Washington: US Republican presidential candidate Donald Trump used “legally dubious” tactics to avoid paying taxes on millions of dollars of taxable income, The New York Times said on Tuesday.
According to the newspaper, in the early 1990s the real estate magnate pressured his creditors into forgiving his multimillions of dollars in debt after declaring his three casinos in Atlantic City, New Jersey, bankrupt.
According to the US Internal Revenue Service, or IRS, the government’s tax-collecting agency, any debt forgiven automatically becomes taxable income, which meant that Trump had to declare those hundreds of millions of dollars, EFE quoted the report as saying.
However, the real estate magnate exchanged that debt for shares in his bankrupt empire and ipso facto, no more pardoned debt nor taxes to pay on it. The manoeuvre was legal on paper though his advisors advised him not to do it because the real value of the shares was a fraction of their face value.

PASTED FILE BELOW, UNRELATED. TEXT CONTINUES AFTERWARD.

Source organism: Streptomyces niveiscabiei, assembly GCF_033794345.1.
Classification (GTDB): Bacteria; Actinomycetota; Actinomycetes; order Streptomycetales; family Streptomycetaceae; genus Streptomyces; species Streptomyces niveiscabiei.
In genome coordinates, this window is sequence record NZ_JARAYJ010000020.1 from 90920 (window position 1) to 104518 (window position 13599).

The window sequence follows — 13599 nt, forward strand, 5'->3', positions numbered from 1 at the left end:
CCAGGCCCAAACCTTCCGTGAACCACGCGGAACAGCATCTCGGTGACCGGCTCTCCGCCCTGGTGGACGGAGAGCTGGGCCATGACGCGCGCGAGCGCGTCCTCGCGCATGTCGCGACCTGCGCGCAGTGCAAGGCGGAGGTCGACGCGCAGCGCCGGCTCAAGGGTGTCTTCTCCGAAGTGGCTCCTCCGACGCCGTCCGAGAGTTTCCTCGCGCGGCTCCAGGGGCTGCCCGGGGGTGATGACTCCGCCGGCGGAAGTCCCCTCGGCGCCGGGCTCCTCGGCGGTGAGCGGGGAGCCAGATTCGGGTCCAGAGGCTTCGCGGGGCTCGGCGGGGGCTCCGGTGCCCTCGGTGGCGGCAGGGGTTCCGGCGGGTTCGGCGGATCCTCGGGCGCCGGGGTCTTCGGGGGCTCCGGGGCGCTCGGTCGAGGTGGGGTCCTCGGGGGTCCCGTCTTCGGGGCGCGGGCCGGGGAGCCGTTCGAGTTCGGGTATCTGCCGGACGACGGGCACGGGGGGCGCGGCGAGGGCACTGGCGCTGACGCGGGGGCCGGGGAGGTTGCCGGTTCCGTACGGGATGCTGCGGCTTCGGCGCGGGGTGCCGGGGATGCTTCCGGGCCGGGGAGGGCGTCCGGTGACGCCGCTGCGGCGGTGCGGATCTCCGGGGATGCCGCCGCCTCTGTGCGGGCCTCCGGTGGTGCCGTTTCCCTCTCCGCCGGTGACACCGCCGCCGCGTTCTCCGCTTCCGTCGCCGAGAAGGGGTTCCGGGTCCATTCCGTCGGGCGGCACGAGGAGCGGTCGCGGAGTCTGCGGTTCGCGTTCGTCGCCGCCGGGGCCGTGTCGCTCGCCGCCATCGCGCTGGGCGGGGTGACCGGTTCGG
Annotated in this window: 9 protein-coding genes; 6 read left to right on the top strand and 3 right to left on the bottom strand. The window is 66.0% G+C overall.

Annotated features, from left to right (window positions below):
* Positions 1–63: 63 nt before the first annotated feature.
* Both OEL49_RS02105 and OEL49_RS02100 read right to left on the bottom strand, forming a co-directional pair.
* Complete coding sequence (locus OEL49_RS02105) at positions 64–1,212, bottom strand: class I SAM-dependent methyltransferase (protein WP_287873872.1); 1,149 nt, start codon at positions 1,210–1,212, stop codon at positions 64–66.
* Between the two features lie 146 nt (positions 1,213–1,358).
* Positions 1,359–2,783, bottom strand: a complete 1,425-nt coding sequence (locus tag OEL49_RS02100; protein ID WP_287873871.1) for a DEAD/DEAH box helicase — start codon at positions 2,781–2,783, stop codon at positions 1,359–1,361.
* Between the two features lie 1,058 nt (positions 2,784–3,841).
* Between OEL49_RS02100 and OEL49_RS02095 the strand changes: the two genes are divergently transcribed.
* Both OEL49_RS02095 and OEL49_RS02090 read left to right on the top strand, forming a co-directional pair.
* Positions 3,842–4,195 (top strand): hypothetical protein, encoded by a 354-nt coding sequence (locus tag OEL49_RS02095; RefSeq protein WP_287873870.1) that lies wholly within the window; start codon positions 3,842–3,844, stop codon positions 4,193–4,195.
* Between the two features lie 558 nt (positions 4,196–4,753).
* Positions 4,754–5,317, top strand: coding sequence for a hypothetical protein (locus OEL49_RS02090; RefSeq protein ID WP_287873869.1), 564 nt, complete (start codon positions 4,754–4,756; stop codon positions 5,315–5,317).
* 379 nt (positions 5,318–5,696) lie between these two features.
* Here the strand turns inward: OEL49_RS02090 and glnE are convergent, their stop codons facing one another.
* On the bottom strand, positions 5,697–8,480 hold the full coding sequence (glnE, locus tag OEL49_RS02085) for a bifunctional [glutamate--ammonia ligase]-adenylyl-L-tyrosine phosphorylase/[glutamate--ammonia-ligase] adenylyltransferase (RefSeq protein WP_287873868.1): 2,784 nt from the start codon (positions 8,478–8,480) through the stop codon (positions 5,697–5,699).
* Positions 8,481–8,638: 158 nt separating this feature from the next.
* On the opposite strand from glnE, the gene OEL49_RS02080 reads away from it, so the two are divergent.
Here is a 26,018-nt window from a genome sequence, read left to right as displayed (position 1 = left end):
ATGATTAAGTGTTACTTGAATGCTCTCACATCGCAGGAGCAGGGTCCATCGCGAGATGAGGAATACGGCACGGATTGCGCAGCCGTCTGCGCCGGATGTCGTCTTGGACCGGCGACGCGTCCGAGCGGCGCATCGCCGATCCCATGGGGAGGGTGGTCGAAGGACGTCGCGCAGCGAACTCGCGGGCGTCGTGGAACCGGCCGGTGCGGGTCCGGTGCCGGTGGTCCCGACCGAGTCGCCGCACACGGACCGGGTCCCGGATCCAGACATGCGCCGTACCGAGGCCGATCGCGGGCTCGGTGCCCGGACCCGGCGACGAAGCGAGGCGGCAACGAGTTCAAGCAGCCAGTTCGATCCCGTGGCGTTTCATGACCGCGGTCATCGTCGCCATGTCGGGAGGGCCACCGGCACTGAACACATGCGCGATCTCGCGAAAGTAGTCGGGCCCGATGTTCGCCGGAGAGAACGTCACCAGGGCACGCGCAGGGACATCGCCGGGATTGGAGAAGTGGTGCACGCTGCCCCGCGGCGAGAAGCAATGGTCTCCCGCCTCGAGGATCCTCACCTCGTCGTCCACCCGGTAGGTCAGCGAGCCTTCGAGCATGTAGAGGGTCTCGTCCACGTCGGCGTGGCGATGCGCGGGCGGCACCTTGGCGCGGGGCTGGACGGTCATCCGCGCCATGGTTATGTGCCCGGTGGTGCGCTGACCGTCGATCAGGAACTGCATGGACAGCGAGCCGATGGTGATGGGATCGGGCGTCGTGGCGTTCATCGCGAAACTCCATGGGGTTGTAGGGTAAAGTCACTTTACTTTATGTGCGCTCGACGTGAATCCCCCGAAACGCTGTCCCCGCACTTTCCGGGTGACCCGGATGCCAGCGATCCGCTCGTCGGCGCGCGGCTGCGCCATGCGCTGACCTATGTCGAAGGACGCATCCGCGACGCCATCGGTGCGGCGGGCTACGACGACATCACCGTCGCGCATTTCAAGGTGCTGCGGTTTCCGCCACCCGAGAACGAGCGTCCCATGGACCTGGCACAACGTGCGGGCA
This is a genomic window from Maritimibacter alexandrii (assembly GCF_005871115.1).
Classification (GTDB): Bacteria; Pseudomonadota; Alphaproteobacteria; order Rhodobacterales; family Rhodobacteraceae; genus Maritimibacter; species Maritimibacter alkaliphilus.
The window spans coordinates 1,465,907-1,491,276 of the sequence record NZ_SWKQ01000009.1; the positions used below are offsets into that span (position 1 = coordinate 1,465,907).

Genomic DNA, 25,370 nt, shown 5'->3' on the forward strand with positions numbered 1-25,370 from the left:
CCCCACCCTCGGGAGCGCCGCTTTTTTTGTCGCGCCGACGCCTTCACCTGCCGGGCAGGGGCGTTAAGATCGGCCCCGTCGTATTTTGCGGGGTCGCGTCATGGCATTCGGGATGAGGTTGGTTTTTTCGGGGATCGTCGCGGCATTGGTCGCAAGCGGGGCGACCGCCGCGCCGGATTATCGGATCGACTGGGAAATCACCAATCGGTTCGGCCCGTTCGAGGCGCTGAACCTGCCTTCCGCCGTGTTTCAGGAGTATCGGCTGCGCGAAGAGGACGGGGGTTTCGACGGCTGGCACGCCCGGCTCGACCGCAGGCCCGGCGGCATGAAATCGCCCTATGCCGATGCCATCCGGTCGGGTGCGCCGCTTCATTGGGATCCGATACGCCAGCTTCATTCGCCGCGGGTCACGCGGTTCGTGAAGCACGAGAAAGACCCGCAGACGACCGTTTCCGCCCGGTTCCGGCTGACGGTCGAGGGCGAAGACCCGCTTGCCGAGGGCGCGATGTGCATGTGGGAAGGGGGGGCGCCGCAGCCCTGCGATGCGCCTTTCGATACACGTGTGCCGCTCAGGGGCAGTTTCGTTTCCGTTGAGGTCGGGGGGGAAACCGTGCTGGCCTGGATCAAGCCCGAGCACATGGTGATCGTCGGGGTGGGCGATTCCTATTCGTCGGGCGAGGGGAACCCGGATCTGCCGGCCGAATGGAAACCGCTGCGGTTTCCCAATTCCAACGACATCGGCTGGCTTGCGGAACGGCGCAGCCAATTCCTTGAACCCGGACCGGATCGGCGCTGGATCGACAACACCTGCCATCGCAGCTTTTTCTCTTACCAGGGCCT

The same advisors warned him of the problems he could face in an IRS audit.
The New York Times calculates that Trump avoided paying millions in taxes with this tactic, though the exact amount is unknown because the businessman-turned-politician has refused to make public his income tax returns.
Expert accountants, consulted by the daily about the legality of Trump’s manoeuvre, said, “whatever loophole existed was not ‘exploited’ here, but stretched beyond any recognition.”
However, a spokeswoman for the Trump campaign, Hope Hicks, said the information contained in the article is “either a fundamental misunderstanding or an intentional misreading of the law”.
Weeks ago, the same newspaper reported that Trump managed to avoid paying federal taxes for two decades after filing a return in 1995 declaring $916 million in losses.